Purpose of review
Although hematopoietic stem cell (HSC) function has long been studied by transplantation assays, this does not reflect what HSCs actually do in their native context. Here, we review recent technologic advances that facilitate the study of HSCs in their native context focusing on inducible HSC-specific lineage tracing and inference of hematopoietic trajectories through single-cell RNA sequencing (scRNA-Seq).
Lineage tracing of HSCs at the population level using multiple systems has suggested that HSCs make a major contribution to steady-state hematopoiesis. Although several genetic systems and novel methods for lineage tracing individual hematopoietic clones have been described, the technology for tracking these cellular barcodes (in particular mutations or insertion sites) is still in its infancy. Thus, lineage tracing of HSC clones in the adult bone marrow remains elusive. Static snapshots of scRNA-Seq of hematopoietic populations have captured the heterogeneity of transcriptional profiles of HSCs and progenitors, with some cells displaying a unilineage signature as well as others with bi or multipotent lineage profiles. Kinetic analysis using HSC-specific lineage tracing combined with scRNA-Seq confirmed this heterogeneity of progenitor populations and revealed a rapid and early emergence of megakaryocytic progeny, followed by erythroid and myeloid lineages, whereas lymphoid differentiation emerged last.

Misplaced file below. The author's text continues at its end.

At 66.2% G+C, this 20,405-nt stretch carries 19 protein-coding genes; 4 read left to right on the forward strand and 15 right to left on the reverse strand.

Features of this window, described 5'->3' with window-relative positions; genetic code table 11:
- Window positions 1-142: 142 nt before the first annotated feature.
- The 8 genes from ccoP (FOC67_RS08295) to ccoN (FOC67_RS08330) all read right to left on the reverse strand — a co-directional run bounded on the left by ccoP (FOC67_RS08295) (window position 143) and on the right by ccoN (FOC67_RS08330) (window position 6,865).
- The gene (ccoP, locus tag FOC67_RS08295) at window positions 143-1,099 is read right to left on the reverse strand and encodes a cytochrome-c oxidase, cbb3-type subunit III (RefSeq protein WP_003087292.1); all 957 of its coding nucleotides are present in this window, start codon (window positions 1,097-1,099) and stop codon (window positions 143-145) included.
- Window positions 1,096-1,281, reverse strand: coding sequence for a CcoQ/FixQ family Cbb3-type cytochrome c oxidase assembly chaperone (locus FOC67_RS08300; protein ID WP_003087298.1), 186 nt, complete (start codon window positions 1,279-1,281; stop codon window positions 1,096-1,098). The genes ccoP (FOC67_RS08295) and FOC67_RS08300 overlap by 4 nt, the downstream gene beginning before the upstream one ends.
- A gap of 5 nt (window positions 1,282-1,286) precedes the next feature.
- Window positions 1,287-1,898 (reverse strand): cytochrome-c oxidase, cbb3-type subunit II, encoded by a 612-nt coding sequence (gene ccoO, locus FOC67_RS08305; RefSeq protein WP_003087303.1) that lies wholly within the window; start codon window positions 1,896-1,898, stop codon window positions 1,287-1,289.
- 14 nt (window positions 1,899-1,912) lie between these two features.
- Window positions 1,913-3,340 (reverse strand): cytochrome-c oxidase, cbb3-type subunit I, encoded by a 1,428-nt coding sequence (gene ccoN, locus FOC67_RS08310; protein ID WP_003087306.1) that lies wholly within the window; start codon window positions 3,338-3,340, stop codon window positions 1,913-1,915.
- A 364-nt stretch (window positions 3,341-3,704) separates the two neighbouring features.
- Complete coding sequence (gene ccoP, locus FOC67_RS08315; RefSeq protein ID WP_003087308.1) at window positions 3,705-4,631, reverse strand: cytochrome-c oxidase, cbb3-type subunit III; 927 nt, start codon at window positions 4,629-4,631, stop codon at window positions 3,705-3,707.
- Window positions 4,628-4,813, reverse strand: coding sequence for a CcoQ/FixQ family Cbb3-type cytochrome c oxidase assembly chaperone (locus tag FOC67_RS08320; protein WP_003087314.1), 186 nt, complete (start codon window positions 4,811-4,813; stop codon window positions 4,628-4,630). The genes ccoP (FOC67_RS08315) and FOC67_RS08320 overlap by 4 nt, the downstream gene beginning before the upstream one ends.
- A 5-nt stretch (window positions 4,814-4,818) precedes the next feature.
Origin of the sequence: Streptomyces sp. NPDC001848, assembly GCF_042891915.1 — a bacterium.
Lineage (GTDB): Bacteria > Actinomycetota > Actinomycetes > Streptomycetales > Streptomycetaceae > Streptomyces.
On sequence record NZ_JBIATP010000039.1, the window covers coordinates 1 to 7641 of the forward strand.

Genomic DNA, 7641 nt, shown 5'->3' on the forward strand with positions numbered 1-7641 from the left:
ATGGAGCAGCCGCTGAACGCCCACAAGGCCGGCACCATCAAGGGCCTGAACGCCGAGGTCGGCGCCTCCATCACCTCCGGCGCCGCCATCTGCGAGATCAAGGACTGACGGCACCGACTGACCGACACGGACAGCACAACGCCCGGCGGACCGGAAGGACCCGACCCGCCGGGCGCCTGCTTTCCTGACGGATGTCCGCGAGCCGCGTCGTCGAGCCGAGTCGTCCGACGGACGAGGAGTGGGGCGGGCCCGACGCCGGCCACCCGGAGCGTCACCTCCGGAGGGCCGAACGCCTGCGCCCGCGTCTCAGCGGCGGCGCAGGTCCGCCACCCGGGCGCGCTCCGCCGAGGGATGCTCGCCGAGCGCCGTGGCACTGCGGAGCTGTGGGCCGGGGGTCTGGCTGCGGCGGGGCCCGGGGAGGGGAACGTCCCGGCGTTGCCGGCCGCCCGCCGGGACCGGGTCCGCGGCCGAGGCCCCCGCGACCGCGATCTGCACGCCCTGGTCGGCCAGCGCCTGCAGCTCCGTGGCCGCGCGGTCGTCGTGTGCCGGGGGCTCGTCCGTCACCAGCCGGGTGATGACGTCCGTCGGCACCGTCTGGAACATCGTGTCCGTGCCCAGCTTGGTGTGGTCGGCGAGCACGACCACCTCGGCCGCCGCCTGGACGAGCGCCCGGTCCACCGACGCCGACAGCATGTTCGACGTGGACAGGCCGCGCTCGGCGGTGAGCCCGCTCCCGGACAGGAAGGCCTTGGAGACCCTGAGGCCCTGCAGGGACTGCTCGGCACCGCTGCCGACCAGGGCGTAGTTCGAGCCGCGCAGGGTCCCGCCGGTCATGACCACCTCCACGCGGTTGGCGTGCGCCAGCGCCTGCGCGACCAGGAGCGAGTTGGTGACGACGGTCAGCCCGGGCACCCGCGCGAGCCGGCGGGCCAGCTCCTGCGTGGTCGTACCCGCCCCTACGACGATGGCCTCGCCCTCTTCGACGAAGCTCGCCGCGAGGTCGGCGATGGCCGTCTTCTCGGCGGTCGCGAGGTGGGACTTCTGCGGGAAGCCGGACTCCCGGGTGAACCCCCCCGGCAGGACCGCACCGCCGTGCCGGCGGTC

New approaches to study HSCs both in vivo through lineage tracing and at a high-resolution molecular level through scRNA-Seq are providing key insight into HSC differentiation in the absence of transplantation. Recent studies using these approaches are discussed here. These studies pave the way for integration of in-vivo clonal analysis of HSC behavior over time with single-cell sequencing data, including but not limited to transcriptomic, proteomic, and epigenomic, to establish a comprehensive molecular and cellular map of hematopoiesis.